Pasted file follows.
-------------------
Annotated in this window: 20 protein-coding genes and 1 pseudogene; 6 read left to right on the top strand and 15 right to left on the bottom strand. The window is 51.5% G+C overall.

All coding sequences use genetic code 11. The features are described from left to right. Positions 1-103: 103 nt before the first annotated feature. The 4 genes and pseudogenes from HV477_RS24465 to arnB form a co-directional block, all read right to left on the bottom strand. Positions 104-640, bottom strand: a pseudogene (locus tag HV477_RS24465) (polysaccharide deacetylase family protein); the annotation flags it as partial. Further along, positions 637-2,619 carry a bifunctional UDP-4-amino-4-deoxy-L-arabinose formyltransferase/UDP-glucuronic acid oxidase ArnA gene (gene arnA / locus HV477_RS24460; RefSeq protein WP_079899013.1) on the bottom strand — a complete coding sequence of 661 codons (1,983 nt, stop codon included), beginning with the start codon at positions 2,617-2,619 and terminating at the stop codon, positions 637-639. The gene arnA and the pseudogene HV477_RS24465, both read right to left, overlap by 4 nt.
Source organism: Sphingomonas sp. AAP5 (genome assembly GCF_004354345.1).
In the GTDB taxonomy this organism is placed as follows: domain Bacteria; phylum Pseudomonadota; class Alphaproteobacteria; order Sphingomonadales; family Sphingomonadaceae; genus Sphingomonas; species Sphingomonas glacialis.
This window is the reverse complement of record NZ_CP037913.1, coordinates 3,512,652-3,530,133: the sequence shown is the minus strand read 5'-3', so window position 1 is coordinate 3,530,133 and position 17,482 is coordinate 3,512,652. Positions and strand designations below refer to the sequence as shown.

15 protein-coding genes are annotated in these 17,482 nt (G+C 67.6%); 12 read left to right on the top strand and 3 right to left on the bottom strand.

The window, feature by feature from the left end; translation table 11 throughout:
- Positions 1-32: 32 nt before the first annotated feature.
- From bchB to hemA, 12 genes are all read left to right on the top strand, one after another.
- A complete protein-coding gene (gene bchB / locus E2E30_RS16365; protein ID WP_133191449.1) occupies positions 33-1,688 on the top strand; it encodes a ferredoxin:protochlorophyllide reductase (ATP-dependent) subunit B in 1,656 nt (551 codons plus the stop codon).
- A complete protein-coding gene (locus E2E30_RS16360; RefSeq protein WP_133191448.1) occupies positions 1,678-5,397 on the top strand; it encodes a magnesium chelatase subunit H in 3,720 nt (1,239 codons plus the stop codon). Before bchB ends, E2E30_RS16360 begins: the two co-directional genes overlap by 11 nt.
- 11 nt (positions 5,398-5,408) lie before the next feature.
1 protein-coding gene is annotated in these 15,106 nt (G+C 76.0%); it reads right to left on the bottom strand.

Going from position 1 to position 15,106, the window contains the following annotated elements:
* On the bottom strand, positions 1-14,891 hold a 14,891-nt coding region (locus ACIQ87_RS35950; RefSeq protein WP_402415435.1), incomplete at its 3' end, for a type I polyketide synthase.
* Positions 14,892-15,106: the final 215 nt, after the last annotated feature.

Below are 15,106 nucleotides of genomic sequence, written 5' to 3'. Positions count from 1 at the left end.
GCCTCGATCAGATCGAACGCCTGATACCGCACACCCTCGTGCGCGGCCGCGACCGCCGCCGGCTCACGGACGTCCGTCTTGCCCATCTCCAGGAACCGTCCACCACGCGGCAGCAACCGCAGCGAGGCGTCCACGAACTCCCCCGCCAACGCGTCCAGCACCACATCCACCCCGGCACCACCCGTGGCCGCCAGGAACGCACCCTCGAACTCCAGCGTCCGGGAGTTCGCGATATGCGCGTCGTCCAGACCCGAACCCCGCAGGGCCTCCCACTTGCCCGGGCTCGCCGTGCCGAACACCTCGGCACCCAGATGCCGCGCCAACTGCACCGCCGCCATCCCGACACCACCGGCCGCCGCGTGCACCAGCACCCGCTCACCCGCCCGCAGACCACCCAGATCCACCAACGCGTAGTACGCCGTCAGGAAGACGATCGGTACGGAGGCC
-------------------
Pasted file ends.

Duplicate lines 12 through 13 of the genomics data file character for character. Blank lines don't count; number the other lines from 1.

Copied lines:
- 11 nt (positions 5,398-5,408) lie before the next feature.
1 protein-coding gene is annotated in these 15,106 nt (G+C 76.0%); it reads right to left on the bottom strand.